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The goal: Any language. The smallest function which will return whether a string is a palindrome. Here is mine in Python:

R=lambda s:all(a==b for a,b in zip(s,reversed(s)))

50 characters.

The accepted answer will be the current smallest one - this will change as smaller ones are found. Please specify the language your code is in.


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50 Answers 50

Haskell, 36 characters including its own reverse function. (Actually, if you use semicolons to make it a one-liner, and ignore the newline at the end, it'd be 35...)

r(a:x)y=r x$a:y
p s=s==r s[]

As with other implementations, "p" is the palindrome predicate.


Perl (21 characters):

sub{"@_"eq reverse@_}

Hey, the question didn't specify a named subroutine!


F#, no LINQ and Reverse method. Seq.fold:

let p (s : string) = 
  fst(s |> Seq.fold (fun (r, i) c -> (r && c = s.[s.Length - 1 - i], i + 1)) (true, 0))

The same, but with Seq.iteri and ref variables instead of Seq.fold:

let p (s : string) = 
  let r = ref true
  Seq.iteri (fun i c -> r :=  (!r && c = s.[s.Length - 1 - i])) s

CFScript, 39 characters:

function y(x){return(x is reverse(x));}

I was never very good at golf.


Shell-script (sed + tac + tr):

test "`echo $1|sed -e 's/\(.\)/\1\n/g'|tac|tr -d '\n'`" == "$1"

Definitely not the smallest, but I still wanted to add a entry:

sub p{return @_==reverse split//;}

My perl's rusty tho and this is untested.



boolean y(StringBuffer x){return x.equals(x.reverse());}

The above doesn't work, oops!

boolean y(StringBuffer x){return x.toString().equals(x.reverse().toString()); }



Java, without using reverse:

boolean p(String s){int i=0,l=s.length();while(i<l){if(s.charAt(i++)!=s.charAt(--l))l=-1;}return l>=0;

Standard ML (34 characters and boring):

fun p s=s=implode(rev(explode(s)))

C, 68 characters, no libs:

p(char *s){char *e=s;while(*++e);for(;*s==*--e&&s++<e;);return s>e;}

C, no libraries, 70 characters:


As one of the comments on another C solution mentioned, prototypes are completely optional in C, int is assumed everywhere a type would go but isn't mentioned. Has nobody ever programmed in pre-ANSI C?

Edit: shorter and handles empty strings.


JavaScript: 55 chars

p=function(x){return (x==x.split('').reverse().join())}

The above won't work because you need to call join with ""

JavaScript: 55 chars

function p(s){return s==s.split("").reverse().join("")}

58 characters in Python, without reversing the string:

for i in range(len(s)):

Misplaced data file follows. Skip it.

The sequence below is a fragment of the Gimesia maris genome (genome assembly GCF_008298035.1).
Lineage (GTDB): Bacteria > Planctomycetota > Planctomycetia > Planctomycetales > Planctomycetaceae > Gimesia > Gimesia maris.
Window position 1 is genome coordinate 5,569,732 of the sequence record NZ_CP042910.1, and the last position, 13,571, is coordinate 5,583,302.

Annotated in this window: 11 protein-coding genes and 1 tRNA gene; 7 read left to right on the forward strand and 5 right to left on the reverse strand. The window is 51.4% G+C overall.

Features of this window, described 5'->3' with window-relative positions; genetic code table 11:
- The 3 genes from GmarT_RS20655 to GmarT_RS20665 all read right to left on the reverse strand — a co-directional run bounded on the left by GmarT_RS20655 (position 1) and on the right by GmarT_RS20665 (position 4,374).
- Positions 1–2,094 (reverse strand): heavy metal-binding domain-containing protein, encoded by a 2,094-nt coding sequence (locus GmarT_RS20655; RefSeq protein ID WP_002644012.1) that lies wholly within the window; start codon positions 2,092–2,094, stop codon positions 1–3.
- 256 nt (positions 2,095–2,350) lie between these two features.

Maybe the for loop could be optimized? Python is new to me...


javascript recursive version (no reverse junk)

function p(s){l=s.length;return l<2||(s[0]==s[l-1]&&p(s.substr(1,l-2)))}

(72 chars)

or implement reverse inside:

p=function(s,y){return y?(s==p(s)):s[1]?(p(s.substr(1))+s[0]):s[0]}


(67 chars)

or, using no built in functions at all...

return i?s[i]?s[i]+p(s,0,i+1):'':y?(s==p(s)):s[1]?(p(p(s,0,1))+s[0]):s[0]


(92 chars)

shortest I could come up with: (iterative)

function p(s,l){for(c in s){if(s[c]!=s[l-1-c])s=0}return s}

p("hannah",6);// (is this cheating?)

(59 chars)

looking forward to seeing you do it better in javascript!

(preferably without using any built in functions, especially reverse)

(not really very impressed by the 'return s==s.reverse()' type answers)


F#: 29 chars

let p(s:string)=s=s.Reverse()

(assuming System.Linq is imported)


C# using a recursive lambda function and not using the Reverse function (115 chars):

Func<string,bool>p=null;p=w=>{if(w.Length<2)return true;return w[0]==w[w.Length-1]&&p(w.Substring(1,w.Length-2));};

Impossible! language, assuming that string is passed by using normal args:


3 chars


may was well give a c++ example which uses the standard library:

bool p(const std::string &s){std::string s2(s);std::reverse(s2);return s==s2;}

Thanks to Jon For pointing out that this could be shorter if we make some unnecessary copies. Totalling 67 chars.

bool p(std::string s){std::string x=s;std::reverse(x);return s==x;}

JavaScript, 64 bytes.

function a(x){for(r='',i=x.length;i>0;i--)r+=x[i-1];return x==r}

Test case:

a('lolol'); // true
a('haha');  // false

Josh's Java snippet above will return true every time.

These remarks, not answering the original request, are better put in comments. With added bonus of notifying the person... :-) – PhiLho Oct 25 '08 at 8:48

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